Celebrate the Equinox! (Seeds, Eggs, and a Sweet Pea Teepee)

Equinox elf, planting a sweet pea tipi in the rain.
Equinox elf, planting a sweet pea teepee in the rain.

The vernal equinox is finally here!  After a long, dark Seattle winter full of freak snow storms, I am so ready.  It’s easy to understand why this day has been celebrated across cultures for thousands of years.  The literal translation of equinox  is “equal night.”  At 11:44 Universal Time on March 20, 2009, the sun passes directly over the  equator, resulting in a 24 hour period during which the balance of day and night is about equal across the earth.  As we welcome spring this day, it’s intriguing to remember that in the Southern hemisphere, people are getting ready for the cooler autumn season.

The promise of the Spring Equinox is fertility-in-waiting, and two of its primary symbols are the egg, and the seed.  After a nice egg salad sandwich, consider celebrating by grabbing a kid (or a friend, or a lover, or a neighbor, or some much-needed alone-time), and planting some seeds. Here in the Pacific Northwest, blog_equinox-3107it’s a great day to sow sweat peas (we are planting mainly vegetables in are garden beds, but who can resist fragrant spring sweet peas?)  This year, flouting the conventional wisdom that sweet peas should be planted in north-south rows, we are making a sweet pea teepee (partly for spatial reasons, and partly because it’s so darn fun to say).  A vining, climbing variety is planted close to the poles, while bush variety seeds are planted around the edge, where they can eventually lean on the taller, trellised plants for a little support.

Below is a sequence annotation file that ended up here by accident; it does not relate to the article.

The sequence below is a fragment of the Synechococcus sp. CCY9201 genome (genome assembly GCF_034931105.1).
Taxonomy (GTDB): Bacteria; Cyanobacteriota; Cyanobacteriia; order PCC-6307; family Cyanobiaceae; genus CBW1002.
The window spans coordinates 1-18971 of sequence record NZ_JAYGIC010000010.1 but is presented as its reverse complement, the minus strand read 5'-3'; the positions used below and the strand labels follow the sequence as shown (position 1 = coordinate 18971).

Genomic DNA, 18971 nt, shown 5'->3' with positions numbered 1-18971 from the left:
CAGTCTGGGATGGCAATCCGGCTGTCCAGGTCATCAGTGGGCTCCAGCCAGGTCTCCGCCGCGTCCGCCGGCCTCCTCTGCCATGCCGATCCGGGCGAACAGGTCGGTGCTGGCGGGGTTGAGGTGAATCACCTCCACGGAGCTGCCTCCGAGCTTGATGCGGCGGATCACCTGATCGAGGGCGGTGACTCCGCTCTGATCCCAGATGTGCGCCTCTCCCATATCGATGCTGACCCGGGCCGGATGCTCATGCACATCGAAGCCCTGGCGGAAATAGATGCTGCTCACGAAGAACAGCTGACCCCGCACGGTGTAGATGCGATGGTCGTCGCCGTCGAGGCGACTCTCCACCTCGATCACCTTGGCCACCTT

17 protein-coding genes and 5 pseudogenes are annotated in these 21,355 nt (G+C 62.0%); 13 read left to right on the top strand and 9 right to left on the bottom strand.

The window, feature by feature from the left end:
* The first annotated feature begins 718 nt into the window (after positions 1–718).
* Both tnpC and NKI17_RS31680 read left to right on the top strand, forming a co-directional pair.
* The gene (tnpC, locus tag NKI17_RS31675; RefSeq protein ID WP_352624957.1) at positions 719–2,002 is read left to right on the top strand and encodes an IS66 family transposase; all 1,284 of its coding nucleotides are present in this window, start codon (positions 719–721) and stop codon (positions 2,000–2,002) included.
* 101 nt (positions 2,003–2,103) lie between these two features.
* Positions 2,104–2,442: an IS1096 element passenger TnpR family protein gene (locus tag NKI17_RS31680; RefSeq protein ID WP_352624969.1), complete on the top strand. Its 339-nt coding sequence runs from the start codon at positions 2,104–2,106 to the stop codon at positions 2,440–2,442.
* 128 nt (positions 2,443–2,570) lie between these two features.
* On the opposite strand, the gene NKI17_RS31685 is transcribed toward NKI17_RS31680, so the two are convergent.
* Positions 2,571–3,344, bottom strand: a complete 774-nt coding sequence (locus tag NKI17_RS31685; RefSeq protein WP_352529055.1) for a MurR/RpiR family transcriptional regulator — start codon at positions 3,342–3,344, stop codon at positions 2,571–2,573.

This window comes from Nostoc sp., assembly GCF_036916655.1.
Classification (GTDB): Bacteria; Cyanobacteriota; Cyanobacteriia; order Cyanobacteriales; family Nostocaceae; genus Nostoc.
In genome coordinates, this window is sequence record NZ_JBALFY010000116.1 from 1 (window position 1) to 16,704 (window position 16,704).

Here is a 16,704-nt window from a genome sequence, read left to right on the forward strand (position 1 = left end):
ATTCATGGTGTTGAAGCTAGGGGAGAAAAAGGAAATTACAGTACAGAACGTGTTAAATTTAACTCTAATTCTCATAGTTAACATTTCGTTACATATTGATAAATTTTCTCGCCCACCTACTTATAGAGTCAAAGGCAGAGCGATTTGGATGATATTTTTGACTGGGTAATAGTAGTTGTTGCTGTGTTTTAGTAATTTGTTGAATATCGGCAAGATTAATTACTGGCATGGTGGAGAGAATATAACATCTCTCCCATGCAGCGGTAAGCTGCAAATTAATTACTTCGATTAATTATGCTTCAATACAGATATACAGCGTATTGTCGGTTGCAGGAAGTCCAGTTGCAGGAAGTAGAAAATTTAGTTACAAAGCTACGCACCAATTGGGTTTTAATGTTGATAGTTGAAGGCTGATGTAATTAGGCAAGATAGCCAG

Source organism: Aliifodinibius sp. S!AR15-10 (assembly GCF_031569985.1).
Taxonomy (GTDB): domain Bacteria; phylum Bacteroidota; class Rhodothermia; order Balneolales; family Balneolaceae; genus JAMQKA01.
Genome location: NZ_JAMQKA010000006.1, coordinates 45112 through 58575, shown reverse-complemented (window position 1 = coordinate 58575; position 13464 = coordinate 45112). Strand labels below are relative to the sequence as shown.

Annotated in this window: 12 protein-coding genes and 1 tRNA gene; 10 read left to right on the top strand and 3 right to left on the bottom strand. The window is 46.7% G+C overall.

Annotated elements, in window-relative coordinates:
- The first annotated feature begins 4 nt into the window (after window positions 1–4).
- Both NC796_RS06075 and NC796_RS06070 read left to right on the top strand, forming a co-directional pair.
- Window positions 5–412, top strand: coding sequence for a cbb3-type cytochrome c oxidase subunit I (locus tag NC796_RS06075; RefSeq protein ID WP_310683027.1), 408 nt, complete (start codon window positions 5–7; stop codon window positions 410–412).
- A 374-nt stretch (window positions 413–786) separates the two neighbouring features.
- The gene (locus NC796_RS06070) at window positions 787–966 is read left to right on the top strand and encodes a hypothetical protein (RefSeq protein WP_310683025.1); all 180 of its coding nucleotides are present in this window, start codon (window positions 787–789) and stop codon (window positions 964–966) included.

If you live in an apartment, and have no bit of earth (or even if you do), the equinox is a perfect day to share the love with a little guerilla gardening–scatter some carefree flower seeds in a colorless corner of your neighborhood, or a forgotten city space.  Cornflowers (also called bachelor buttons), can take care of themselves quite well, as can calendula, and nigella.  If they survive, they’ll re-seed–and you can enjoy your secret super-hero identity as a sower of delight for years to come.

For serious inspiration, check out Guerillagardening.org.

Can you really balance an egg vertically on the equinox?  Well, yes–IF you have the right shaped egg, lots of patience, and a bit of luck.  But not any better than you can any other day.  Don’t let that keep you from trying!

Happy Spring.

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